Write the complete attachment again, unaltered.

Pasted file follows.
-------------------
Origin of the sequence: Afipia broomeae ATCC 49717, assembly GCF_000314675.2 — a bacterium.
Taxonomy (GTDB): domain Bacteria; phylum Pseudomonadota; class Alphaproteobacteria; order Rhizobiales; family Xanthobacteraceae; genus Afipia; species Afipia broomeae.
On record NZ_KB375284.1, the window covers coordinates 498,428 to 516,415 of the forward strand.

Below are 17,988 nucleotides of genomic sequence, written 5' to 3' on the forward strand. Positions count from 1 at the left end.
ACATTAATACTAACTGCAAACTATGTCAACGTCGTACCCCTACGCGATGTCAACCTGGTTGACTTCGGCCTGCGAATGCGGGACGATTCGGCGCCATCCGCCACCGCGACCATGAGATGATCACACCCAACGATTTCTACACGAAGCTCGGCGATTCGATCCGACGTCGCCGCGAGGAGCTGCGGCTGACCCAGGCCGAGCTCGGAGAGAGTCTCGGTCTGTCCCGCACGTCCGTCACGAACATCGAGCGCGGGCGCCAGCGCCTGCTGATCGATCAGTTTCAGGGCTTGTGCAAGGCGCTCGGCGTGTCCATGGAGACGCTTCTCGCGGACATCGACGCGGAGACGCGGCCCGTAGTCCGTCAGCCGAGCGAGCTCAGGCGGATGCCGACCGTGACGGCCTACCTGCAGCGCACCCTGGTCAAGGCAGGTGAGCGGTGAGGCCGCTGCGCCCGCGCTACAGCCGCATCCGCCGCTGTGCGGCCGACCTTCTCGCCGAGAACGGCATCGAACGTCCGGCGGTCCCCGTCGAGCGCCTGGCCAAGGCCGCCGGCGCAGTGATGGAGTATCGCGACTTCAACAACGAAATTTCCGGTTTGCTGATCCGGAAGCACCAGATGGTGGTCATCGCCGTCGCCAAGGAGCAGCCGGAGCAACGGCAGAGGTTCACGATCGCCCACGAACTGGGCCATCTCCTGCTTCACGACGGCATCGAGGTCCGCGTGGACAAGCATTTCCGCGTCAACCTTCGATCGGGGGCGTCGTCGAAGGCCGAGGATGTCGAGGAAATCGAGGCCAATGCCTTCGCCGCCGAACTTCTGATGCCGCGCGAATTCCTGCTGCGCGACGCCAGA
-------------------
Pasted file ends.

Origin of the sequence: Afipia broomeae ATCC 49717, assembly GCF_000314675.2 — a bacterium.
Taxonomy (GTDB): domain Bacteria; phylum Pseudomonadota; class Alphaproteobacteria; order Rhizobiales; family Xanthobacteraceae; genus Afipia; species Afipia broomeae.
On record NZ_KB375284.1, the window covers coordinates 498,428 to 516,415 of the forward strand.

Below are 17,988 nucleotides of genomic sequence, written 5' to 3' on the forward strand. Positions count from 1 at the left end.
ACATTAATACTAACTGCAAACTATGTCAACGTCGTACCCCTACGCGATGTCAACCTGGTTGACTTCGGCCTGCGAATGCGGGACGATTCGGCGCCATCCGCCACCGCGACCATGAGATGATCACACCCAACGATTTCTACACGAAGCTCGGCGATTCGATCCGACGTCGCCGCGAGGAGCTGCGGCTGACCCAGGCCGAGCTCGGAGAGAGTCTCGGTCTGTCCCGCACGTCCGTCACGAACATCGAGCGCGGGCGCCAGCGCCTGCTGATCGATCAGTTTCAGGGCTTGTGCAAGGCGCTCGGCGTGTCCATGGAGACGCTTCTCGCGGACATCGACGCGGAGACGCGGCCCGTAGTCCGTCAGCCGAGCGAGCTCAGGCGGATGCCGACCGTGACGGCCTACCTGCAGCGCACCCTGGTCAAGGCAGGTGAGCGGTGAGGCCGCTGCGCCCGCGCTACAGCCGCATCCGCCGCTGTGCGGCCGACCTTCTCGCCGAGAACGGCATCGAACGTCCGGCGGTCCCCGTCGAGCGCCTGGCCAAGGCCGCCGGCGCAGTGATGGAGTATCGCGACTTCAACAACGAAATTTCCGGTTTGCTGATCCGGAAGCACCAGATGGTGGTCATCGCCGTCGCCAAGGAGCAGCCGGAGCAACGGCAGAGGTTCACGATCGCCCACGAACTGGGCCATCTCCTGCTTCACGACGGCATCGAGGTCCGCGTGGACAAGCATTTCCGCGTCAACCTTCGATCGGGGGCGTCGTCGAAGGCCGAGGATGTCGAGGAAATCGAGGCCAATGCCTTCGCCGCCGAACTTCTGATGCCGCGCGAATTCCTGCTGCGCGACGCCAGA